First impression on unpacking the Q702 test unit was the solid feel and clean, minimalist styling.
ASUS Digital Home D22
Sporting a relatively slim design, a dual core processor, two HD TV tuners and 250GB of storage, the ASUS Digital Home D22 is a fairly competent media centre PC. It performed quite well in our tests and should satisfy the average consumer who is after a multipurpose device for media recording and playback. For storage, there is a 250GB 7200RPM hard drive, along with a DVD-RW Dual Layer writer.
- HDMI output, Dual digital tuners, Above average graphics card
- Nothing of note
The ASUS Digital Home D22 is a great all around media centre. It offers dual HD tuners, with a HDMI output, meaning it will be useful for a great many years to come.
Price$ 2,599.00 (AUD)
Running a 1.86GHz Intel Core 2 Duo E6300 CPU with 1GB of DDR2 RAM, the D22's specifications are mid-range compared to many desktop PCs on the market. While it isn't suitable for incredibly demanding graphics or imaging work, media centre PCs don't require exceptionally high specifications. In our testing we found that this machine is more than adequate for audio, video and television needs.
It scored 106 in World Bench 5, which is a fairly strong score and shows that basic office and desktop tasks are not a problem for the D22. Similarly, it posted a time of two minutes and eight seconds in our encoding test, which converts 53 minutes of WAV files into 192Kbps MP3s. This time is consistent with other, similar CPUs, and shows that basic media oriented tasks will also pose no problems for the system.
We also ran the included Nvidia GeForce 7600GS graphics card through a few tests, as it is rare to see a media centre with a GPU (Graphics Processing Unit) of any real power. It did quite well, scoring 20222 in 3DMark 2001 and 2148 in 3DMark 2006. These scores show that both older and newer titles will run quite well on the system, and while truly demanding titles such as F.E.A.R will struggle, the D22 is more than adequate for the occasional bout of Doom 3 or Counterstrike, should you feel the urge.
It comes pre-installed with Windows Media Centre Edition 2005, rather than the newer Windows Vista (although ASUS are offering a free upgrade), and everything operates as expected. There is a built-in EPG (Electronic Program Guide) that allows you to schedule and record programs on a once-off, daily or weekly basis.
We tested the two High Definition digital tuners, and found them to work well, connecting quickly and maintaining strong signal strength. Dual tuners offer several advantages over a single tuner system, including the ability to watch one channel while recording another, or even recording two channels simultaneously. Keep in mind that even though the tuners support both digital and analogue broadcast signals, you cannot record analogue TV while watching digital, or vice versa as both tuners must be running the same signal type.
With a sleek black case and a silver front panel, the D22 looks quite nice for a media centre PC. With a fairly minimalist layout, main facade should mesh well with your home entertainment setup, The front panel flips down to reveal a card reader and both E-SATA, USB 2.0 and microphone and headphone jacks. The rear of the unit houses a more robust set of connections, including more USB 2.0 ports, Co-axial and Optical audio, Component and DVI video and most notably, HDMI.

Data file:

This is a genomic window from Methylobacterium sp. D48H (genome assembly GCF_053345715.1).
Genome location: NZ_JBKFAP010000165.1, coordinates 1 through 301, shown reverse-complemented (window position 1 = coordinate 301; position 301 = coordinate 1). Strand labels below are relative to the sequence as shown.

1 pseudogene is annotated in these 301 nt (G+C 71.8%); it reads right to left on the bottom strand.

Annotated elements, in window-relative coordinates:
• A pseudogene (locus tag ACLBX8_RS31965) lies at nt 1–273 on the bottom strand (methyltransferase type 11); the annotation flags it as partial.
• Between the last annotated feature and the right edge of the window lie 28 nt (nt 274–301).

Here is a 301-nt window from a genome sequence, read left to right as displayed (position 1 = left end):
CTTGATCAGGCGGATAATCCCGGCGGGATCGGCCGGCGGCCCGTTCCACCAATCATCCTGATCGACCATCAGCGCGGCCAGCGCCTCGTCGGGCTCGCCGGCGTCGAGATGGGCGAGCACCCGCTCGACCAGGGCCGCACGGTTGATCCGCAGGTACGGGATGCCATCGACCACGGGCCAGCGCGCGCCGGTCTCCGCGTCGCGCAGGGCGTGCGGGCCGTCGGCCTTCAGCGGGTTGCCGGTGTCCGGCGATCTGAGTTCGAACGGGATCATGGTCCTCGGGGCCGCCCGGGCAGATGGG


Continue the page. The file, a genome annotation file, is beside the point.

The HDMI support is one of the D22's key selling points and is a big inclusion for audio visual connoisseurs. Offering superior picture and audio quality through a single cable, it not only improves the viewing experience but decreases cable clutter as well.
The case is extremely well ventilated, with several grates running along the top, back and side of the unit. It kept cool during our testing and should be suitable for storage in a warm, confined home entertainment cabinet without suffering from overheating. Similarly, we found it to be extremely quiet, with the fans exhibiting no audible noise even when the system was running at full load.
All in all, we found this to be a good, all purpose media centre PC. It has some gaming capabilities, an attractive and relatively slim design and more than enough power to adequately perform digital media tasks. More importantly its HDMI output means it will give you the highest quality video and audio possible, and will be compatible with future devices for some time to come.
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GGG Evaluation Team
For work use, Microsoft Word and Excel programs pre-installed on the device are adequate for preparing short documents.
The Fujitsu LifeBook UH574 allowed for great mobility without being obnoxiously heavy or clunky. Its twelve hours of battery life did not disappoint.
The screen was particularly good. It is bright and visible from most angles, however heat is an issue, particularly around the Windows button on the front, and on the back where the battery housing is located.
My first impression after unboxing the Q702 is that it is a nice looking unit. Styling is somewhat minimalist but very effective. The tablet part, once detached, has a nice weight, and no buttons or switches are located in awkward or intrusive positions.
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